Profile: Folkform

Swedish duo Folkform avoids Scandinavian cliché, taking mass-produced materials to create handmade furniture with a twist. Trish Lorenz talks to one of the studio’s co-founders as it is about to launch its latest collection

Swedish design has a long and illustrious history and Folkform, a product design studio founded by industrial designers Chandra Ahlsell and Anna Holmquist, looks set to join its ranks. Based in Stockholm, the group was only launched in 2005 but has already had a piece of work – the Unique Standard marble cabinet – acquired by the Swedish National Art Collection.

Ahlsell and Holmquist met while completing an MA in Industrial Design at Konstfack college of art in Stockholm. A shared international experience helped bind them together – they had both returned to Stockholm after studying abroad, Ahlsell at the Pratt Institute in New York and Holmquist at Goldsmiths in London – and they founded Folkform on graduation.

The group’s ethos is ‘to bring poetry to the mass-produced object’, says Holmquist, and its work revolves around experimenting with materials, particularly the everyday. ‘Our work looks at how we can add value and beauty to everyday materials,’ says Holmquist. ‘We focus on finding new applications for materials and constantly collect standard building products.’

A large part of the emphasis lies in combining materials in unusual ways; for the group’s Lacewing pouffe, for example, laser-cut steel merges with a soft fabric. ‘All materials derive from only 92 natural elements and we’re interested in seeing if we can create new forms of expression by combining materials in new ways,’ says Holmquist.

This approach is exemplified by The Collectors range, which Folkform launched in September, as part of London Design Festival, at Mint. The Collectors, a series of three cabinets, is a contemporary take on traditional, museum-style collector’s cupboards. As with much of the group’s work, what looks like a simple piece is layered with more complex meaning. Made from Masonite, which was a key building material used during the creation of the Swedish welfare state in the 1930s, the work investigates how perceptions of a simple material such as hardboard can be altered by design. Each piece is unique and features contributions from donated collections of plants and butterflies. ‘We invited collectors to take part in the design process by donating their collections to the project,’ says Holmquist. ‘Then we took the trend of using flowers and butterflies to an extreme by using them to decorate the cupboard. The real butterflies were inserted into the presses in the factory to create a permanent organic decoration embedded into the Masonite.’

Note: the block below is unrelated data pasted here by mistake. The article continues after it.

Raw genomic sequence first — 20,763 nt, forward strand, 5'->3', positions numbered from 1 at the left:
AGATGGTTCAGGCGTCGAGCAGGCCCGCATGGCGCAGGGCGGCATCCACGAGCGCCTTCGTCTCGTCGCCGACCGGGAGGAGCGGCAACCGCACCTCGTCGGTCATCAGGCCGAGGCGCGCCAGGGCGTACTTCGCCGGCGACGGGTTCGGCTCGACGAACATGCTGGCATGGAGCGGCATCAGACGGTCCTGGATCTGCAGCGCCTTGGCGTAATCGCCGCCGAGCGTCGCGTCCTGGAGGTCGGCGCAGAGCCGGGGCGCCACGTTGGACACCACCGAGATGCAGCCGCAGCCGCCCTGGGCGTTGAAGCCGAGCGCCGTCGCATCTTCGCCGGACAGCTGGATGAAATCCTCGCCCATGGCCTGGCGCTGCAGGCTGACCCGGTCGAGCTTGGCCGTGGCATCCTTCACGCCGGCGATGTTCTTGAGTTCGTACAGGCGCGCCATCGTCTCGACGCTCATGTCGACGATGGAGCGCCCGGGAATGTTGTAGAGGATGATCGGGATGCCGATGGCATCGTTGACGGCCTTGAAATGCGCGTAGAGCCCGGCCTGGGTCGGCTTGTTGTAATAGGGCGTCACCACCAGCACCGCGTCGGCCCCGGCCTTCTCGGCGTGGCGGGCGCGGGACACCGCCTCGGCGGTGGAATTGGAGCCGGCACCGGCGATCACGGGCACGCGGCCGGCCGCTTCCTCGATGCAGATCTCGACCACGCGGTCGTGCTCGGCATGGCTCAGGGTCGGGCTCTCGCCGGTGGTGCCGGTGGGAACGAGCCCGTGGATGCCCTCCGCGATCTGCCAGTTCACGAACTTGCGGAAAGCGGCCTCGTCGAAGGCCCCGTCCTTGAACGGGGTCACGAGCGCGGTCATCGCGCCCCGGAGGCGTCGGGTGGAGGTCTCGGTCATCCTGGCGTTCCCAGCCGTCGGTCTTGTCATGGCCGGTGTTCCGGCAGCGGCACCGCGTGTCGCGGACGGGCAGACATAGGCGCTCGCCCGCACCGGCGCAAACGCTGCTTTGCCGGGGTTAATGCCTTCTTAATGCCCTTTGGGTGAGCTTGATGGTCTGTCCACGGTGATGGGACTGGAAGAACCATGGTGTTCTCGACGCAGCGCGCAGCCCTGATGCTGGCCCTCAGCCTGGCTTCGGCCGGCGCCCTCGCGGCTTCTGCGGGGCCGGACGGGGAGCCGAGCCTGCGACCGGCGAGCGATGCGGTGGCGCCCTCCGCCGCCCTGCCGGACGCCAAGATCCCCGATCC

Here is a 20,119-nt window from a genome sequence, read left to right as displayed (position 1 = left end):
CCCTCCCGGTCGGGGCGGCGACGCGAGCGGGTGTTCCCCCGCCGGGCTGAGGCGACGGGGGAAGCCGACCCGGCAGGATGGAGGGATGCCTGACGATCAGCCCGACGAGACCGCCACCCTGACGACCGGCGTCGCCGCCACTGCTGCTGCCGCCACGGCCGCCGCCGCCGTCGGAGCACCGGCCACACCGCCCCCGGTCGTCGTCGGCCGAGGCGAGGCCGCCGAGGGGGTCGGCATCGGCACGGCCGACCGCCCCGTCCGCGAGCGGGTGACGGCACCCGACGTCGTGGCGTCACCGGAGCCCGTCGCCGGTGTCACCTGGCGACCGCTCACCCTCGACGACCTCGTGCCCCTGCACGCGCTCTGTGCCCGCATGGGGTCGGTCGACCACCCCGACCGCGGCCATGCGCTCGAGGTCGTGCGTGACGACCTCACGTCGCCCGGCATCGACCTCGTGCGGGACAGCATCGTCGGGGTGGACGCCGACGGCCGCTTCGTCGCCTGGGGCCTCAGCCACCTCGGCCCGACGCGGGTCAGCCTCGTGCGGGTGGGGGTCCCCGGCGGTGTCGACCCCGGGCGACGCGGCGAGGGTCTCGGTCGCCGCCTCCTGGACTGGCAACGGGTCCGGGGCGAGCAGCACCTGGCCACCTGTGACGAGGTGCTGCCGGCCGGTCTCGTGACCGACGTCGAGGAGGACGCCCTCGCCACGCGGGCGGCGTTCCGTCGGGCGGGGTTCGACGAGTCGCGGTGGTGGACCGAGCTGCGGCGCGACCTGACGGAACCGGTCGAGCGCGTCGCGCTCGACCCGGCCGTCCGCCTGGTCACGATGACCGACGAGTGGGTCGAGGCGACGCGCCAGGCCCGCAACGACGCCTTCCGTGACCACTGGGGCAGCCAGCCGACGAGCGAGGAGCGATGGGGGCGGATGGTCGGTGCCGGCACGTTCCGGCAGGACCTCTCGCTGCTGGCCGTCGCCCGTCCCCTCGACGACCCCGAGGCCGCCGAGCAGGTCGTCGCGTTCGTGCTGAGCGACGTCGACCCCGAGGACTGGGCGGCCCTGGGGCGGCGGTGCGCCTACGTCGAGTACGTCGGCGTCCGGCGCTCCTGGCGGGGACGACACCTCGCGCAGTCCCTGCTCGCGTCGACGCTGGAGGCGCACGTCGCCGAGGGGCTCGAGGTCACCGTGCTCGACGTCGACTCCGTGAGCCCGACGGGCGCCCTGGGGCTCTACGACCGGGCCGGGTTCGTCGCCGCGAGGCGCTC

While there is a real sense of the Swedish aesthetic to much of their work, there is also enough subtlety and ambiguity to avoid the cliché. Holmquist believes the duo’s greatest cultural influence is its commitment to working with local producers. ‘It’s a reflection of our Swedish heritage,’ she says. ‘We want to work within the possibilities of small-scale, local production, but that’s a challenge in a global design market.’

In creating The Collectors series, the duo worked with a Masonite hardboard factory in the north of Sweden, where local manufacturers have worked with the material for generations. The project gave workers at the factory a new perspective on the material and their role in manufacture. ‘By combining wood fibre with organic materials under high pressure, it has been possible to give this down-to-earth material an entirely new look. It’s a fusion between the mass-produced and the handmade,’ says Holmquist.

Plenty more projects are in the pipeline. The Unique Standard collection – a series developing the piece acquired by the Swedish National Art Collection – will launch in Cologne in January. This collection questions our perception of materials by combining natural substances with surfaces that try to imitate the original: a cabinet made of Carrara marble in combination with marble laminate, and a bench combining the original leather from Danish designer Arne Jacobsen’s Swan chair with synthetic leather and patterns often used on car seats are just two examples.

And keep an eye out for more of Folkform’s work in British stores too. The pair are working on a range of new projects for British brands like Mint, so it looks as if we can expect to see more of their Swedish design with a darker contemporary twist.

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